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Protein VCAM1 PDB 1ij9.png
Available structures
PDBOrtholog search: PDBe RCSB
AliasesVCAM1, CD106, INCAM-100, vascular cell adhesion molecule 1
External IDsOMIM: 192225 MGI: 98926 HomoloGene: 838 GeneCards: VCAM1
RefSeq (mRNA)



RefSeq (protein)



Location (UCSC)Chr 1: 100.72 – 100.74 MbChr 3: 115.9 – 115.92 Mb
PubMed search[3][4]
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Vascular cell adhesion protein 1 also known as vascular cell adhesion molecule 1 (VCAM-1) or cluster of differentiation 106 (CD106) is a protein that in humans is encoded by the VCAM1 gene.[5] VCAM-1 functions as a cell adhesion molecule.


VCAM-1 is a member of the immunoglobulin superfamily, the superfamily of proteins including antibodies and T-cell receptors. The VCAM-1 gene contains six or seven immunoglobulin domains, and is expressed on both large and small blood vessels only after the endothelial cells are stimulated by cytokines. It is alternatively spliced into two known RNA transcripts that encode different isoforms in humans.[6] The gene product is a cell surface sialoglycoprotein, a type I membrane protein that is a member of the Ig superfamily.


The VCAM-1 protein mediates the adhesion of lymphocytes, monocytes, eosinophils, and basophils to vascular endothelium. It also functions in leukocyte-endothelial cell signal transduction, and it may play a role in the development of atherosclerosis and rheumatoid arthritis.

Upregulation of VCAM-1 in endothelial cells by cytokines occurs as a result of increased gene transcription (e.g., in response to tumor necrosis factor-alpha (TNF-α) and interleukin-1 (IL-1)) and through stabilization of messenger RNA (mRNA) (e.g., Interleukin-4 (IL-4)). The promoter region of the VCAM1 gene contains functional tandem NF-κB (nuclear factor-kappa B) sites. The sustained expression of VCAM-1 lasts over 24 hours.

Primarily, the VCAM-1 protein is an endothelial ligand for VLA-4 (Very Late Antigen-4 or integrin α4β1) of the β1 subfamily of integrins. VCAM-1 expression has also been observed in other cell types (e.g., smooth muscle cells). It has also been shown to interact with EZR[7] and Moesin.[7]

VCAM-1 is also upregulated if vWF (Von Willebrand Factor) is given in knock-out (KO) ADMATS13 mice but not on mice without KO.[8]

CD106 also exists on the surface of some subpopulations of mesenchymal stem cells (MSC).[9]


Certain melanoma cells can use VCAM-1 to adhere to the endothelium,[10] VCAM-1 may participate in monocyte recruitment to atherosclerotic sites, and it is highly overexpressed in the inflamed brain.[11] As a result, VCAM-1 is a potential drug target.


  1. ^ a b c GRCh38: Ensembl release 89: ENSG00000162692 - Ensembl, May 2017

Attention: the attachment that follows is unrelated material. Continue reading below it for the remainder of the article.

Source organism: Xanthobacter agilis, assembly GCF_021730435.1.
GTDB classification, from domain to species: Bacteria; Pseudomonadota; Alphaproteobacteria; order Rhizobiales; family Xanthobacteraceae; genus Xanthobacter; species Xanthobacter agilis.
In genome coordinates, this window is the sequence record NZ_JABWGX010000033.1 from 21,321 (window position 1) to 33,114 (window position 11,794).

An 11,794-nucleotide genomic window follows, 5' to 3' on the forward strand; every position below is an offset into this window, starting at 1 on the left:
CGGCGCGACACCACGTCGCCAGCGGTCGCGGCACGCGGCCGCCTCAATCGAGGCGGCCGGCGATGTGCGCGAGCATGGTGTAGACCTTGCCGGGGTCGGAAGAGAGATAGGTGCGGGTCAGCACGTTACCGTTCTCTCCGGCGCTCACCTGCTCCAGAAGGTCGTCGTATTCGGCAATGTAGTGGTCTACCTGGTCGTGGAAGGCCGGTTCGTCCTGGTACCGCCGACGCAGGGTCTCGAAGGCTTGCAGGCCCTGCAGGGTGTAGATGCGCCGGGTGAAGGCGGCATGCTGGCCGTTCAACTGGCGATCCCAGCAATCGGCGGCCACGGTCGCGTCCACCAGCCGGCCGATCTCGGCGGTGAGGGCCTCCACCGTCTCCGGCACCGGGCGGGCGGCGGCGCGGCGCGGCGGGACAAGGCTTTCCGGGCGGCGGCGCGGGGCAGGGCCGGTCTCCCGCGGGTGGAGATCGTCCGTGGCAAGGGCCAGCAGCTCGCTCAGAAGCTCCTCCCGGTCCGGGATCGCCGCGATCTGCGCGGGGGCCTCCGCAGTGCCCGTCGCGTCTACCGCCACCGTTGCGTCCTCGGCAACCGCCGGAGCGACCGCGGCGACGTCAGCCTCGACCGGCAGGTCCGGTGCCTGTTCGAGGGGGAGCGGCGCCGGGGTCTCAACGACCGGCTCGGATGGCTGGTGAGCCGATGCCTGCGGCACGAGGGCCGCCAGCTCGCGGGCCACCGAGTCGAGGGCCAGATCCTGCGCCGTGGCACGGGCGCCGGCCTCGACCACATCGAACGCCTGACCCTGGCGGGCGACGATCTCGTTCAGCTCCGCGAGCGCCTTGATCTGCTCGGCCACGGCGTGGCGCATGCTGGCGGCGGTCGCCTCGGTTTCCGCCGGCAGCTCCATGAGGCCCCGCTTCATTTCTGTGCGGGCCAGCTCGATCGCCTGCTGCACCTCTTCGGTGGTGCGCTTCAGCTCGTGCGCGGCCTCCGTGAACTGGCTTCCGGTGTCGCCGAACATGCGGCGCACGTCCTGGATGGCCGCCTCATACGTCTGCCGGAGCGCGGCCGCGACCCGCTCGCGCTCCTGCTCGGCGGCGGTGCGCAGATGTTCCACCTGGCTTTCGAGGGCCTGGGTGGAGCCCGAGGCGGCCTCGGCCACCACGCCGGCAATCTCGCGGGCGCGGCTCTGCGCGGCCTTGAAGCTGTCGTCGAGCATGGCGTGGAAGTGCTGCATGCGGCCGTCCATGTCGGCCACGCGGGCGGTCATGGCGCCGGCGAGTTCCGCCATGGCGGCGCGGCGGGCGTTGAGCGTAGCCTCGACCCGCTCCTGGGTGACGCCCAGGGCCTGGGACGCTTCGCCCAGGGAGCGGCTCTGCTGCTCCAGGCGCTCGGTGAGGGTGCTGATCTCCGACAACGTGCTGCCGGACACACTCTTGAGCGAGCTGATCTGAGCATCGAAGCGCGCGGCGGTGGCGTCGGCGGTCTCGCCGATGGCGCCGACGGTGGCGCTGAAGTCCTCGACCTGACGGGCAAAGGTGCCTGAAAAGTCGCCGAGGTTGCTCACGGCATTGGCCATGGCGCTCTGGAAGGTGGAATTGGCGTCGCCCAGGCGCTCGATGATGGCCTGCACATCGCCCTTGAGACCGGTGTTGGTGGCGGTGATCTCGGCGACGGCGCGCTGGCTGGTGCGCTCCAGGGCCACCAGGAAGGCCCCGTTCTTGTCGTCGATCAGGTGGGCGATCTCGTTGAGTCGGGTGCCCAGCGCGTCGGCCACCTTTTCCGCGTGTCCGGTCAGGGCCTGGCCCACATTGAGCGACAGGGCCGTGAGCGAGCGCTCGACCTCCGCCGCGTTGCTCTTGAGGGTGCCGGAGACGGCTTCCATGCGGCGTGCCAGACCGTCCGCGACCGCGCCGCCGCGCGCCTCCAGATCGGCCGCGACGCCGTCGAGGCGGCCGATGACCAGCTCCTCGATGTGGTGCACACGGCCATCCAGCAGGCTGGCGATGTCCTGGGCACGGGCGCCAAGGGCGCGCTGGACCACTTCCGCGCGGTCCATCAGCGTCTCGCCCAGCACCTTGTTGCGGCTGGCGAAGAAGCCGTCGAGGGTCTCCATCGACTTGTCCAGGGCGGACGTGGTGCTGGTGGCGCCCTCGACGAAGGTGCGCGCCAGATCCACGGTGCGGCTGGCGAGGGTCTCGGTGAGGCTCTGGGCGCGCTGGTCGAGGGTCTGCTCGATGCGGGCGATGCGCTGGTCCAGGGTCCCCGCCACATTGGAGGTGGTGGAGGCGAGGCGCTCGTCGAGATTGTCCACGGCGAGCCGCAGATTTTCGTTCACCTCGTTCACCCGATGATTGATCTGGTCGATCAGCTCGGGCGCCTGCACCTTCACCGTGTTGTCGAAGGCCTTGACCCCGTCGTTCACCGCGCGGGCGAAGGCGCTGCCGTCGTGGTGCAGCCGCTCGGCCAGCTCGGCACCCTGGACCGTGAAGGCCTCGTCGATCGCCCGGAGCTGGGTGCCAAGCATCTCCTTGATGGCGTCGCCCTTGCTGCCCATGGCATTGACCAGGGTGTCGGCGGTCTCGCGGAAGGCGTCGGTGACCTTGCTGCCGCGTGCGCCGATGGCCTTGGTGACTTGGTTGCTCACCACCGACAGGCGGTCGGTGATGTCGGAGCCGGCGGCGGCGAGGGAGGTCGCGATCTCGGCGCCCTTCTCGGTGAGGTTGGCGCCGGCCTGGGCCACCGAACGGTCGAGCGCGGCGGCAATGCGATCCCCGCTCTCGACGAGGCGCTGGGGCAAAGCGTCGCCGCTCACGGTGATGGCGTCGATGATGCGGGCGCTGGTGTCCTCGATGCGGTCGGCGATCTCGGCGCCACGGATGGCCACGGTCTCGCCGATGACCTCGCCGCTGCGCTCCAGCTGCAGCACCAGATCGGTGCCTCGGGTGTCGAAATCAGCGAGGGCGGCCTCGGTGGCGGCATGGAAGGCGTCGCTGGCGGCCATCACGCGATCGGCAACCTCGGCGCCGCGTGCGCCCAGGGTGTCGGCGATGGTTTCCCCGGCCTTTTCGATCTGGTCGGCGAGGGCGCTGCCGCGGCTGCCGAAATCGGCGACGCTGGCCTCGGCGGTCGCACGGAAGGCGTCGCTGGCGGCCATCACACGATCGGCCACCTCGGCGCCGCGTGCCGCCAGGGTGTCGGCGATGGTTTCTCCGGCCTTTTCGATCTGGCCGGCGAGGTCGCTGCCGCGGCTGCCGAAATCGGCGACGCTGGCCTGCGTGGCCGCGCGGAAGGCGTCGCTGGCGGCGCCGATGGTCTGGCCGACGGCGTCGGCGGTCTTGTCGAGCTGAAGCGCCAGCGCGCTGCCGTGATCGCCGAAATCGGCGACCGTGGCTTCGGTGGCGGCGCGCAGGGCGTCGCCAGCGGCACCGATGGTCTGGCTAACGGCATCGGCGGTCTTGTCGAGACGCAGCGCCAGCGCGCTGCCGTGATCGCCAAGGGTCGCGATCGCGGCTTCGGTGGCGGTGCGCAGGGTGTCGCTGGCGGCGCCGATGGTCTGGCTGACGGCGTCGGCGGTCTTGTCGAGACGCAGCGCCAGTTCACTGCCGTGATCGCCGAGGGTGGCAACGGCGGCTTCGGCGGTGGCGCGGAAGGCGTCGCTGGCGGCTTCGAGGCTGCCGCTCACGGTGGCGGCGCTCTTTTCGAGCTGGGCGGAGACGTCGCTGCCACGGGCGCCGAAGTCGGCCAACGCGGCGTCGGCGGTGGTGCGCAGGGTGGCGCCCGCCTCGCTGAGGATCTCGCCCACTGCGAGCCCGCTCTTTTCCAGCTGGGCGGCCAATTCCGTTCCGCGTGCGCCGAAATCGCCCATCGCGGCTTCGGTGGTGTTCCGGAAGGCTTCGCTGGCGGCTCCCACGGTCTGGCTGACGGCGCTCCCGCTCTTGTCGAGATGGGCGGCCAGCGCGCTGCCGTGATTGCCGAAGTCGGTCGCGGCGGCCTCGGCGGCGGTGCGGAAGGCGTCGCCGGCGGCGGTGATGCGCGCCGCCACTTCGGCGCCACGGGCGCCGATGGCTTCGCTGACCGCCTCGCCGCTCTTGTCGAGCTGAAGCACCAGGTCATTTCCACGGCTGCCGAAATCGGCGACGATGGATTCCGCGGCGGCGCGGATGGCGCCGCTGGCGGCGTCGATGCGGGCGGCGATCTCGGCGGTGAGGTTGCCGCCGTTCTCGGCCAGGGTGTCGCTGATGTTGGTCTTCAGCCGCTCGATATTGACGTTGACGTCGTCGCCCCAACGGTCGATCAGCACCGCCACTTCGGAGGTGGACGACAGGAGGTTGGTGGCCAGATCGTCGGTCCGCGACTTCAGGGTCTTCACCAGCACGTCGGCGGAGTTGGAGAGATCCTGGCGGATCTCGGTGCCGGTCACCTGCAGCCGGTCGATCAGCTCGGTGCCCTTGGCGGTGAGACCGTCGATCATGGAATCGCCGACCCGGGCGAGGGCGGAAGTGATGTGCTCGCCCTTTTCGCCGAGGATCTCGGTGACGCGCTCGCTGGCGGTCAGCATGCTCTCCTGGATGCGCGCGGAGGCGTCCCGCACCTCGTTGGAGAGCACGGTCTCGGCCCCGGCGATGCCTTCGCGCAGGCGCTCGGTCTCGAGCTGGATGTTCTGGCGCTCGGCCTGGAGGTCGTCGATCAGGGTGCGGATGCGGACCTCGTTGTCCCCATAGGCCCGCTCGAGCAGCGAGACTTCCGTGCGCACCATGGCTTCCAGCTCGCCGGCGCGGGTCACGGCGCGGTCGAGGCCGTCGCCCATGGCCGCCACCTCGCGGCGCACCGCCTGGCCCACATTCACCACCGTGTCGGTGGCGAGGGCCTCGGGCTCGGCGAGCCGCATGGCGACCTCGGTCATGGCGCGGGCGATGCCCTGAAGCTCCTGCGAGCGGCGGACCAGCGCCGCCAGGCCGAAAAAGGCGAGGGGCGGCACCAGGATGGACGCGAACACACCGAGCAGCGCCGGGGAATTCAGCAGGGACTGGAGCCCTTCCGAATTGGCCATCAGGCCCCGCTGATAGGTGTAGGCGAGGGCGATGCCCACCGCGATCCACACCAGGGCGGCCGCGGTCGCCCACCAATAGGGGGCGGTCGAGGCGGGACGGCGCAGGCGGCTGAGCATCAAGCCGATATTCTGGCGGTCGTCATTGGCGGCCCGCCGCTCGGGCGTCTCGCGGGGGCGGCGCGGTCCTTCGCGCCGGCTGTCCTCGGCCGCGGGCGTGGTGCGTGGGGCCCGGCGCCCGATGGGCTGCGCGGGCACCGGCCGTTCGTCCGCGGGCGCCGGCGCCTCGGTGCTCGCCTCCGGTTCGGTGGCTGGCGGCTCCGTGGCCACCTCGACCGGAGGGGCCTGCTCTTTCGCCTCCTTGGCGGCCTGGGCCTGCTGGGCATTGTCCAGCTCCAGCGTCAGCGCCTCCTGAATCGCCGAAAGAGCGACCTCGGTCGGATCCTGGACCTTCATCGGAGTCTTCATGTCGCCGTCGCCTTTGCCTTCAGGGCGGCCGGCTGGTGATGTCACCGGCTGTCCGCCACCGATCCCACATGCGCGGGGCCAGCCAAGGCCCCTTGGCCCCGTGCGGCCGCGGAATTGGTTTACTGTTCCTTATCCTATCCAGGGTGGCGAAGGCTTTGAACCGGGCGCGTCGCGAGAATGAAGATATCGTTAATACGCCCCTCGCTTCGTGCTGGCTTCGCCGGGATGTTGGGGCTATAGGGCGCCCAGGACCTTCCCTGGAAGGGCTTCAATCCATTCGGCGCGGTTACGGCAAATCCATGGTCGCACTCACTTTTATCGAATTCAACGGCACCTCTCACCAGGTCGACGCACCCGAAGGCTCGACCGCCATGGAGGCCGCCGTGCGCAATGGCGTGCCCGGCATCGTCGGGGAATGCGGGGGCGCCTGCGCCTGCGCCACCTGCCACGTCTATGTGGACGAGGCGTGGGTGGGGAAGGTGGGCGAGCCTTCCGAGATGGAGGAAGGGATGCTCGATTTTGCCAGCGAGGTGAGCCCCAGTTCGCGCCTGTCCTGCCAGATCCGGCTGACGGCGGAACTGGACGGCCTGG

2. ^ a b c GRCm38: Ensembl release 89: ENSMUSG00000027962 - Ensembl, May 2017
  3. ^ "Human PubMed Reference:". National Center for Biotechnology Information, U.S. National Library of Medicine.
  4. ^ "Mouse PubMed Reference:". National Center for Biotechnology Information, U.S. National Library of Medicine.
  5. ^ Cybulsky M, Fries JW, Williams AJ, Sultan P, Eddy RL, Byers MG, Shows TB, Gimbrone MA Jr, Collins T (1991). "The human VCAM1 gene is assigned to chromosome 1p31-p32". Cytogenet. Cell Genet. 58 (3–4): 1850–1867. doi:10.1159/000133735.
  6. ^ "Entrez Gene: VCAM1 vascular cell adhesion molecule 1".
  7. ^ a b Barreiro O, Yanez-Mo M, Serrador JM, Montoya MC, Vicente-Manzanares M, Tejedor R, Furthmayr H, Sanchez-Madrid F (Jun 2002). "Dynamic interaction of VCAM-1 and ICAM-1 with moesin and ezrin in a novel endothelial docking structure for adherent leukocytes". J. Cell Biol. 157 (7): 1233–45. doi:10.1083/jcb.200112126. PMC 2173557. PMID 12082081.
  8. ^ Le Besnerais M, Favre J, Denis CV, Mulder P, Martinet J, Nicol L, et al. (2016). "Assessment of endothelial damage and cardiac injury in a mouse model mimicking thrombotic thrombocytopenic purpura". J Thromb Haemost. 14 (10): 1917–1930. doi:10.1111/jth.13439. PMID 27501520.
  9. ^ Yang ZX, Han ZB, Ji YR, Wang YW, Liang L, Chi Y, et al. (2013). "CD106 identifies a subpopulation of mesenchymal stem cells with unique immunomodulatory properties". PLOS One. 8 (3): e59354. Bibcode:2013PLoSO...859354Y. doi:10.1371/journal.pone.0059354. PMC 3595282. PMID 23555021.
  10. ^ Eibl RH, Benoit M (2004). "Molecular resolution of cell adhesion forces". IEE Proceedings - Nanobiotechnology. 151 (3): 128–32. doi:10.1049/ip-nbt:20040707. PMID 16475855.
  11. ^ Marcos-Contreras, Oscar A (2020). "Selective targeting of nanomedicine to inflamed cerebral vasculature to enhance the blood–brain barrier". Proceedings of the National Academy of Sciences of the United States of America. 117 (7): 3405–3414. doi:10.1073/pnas.1912012117. PMC 7035611. PMID 32005712.

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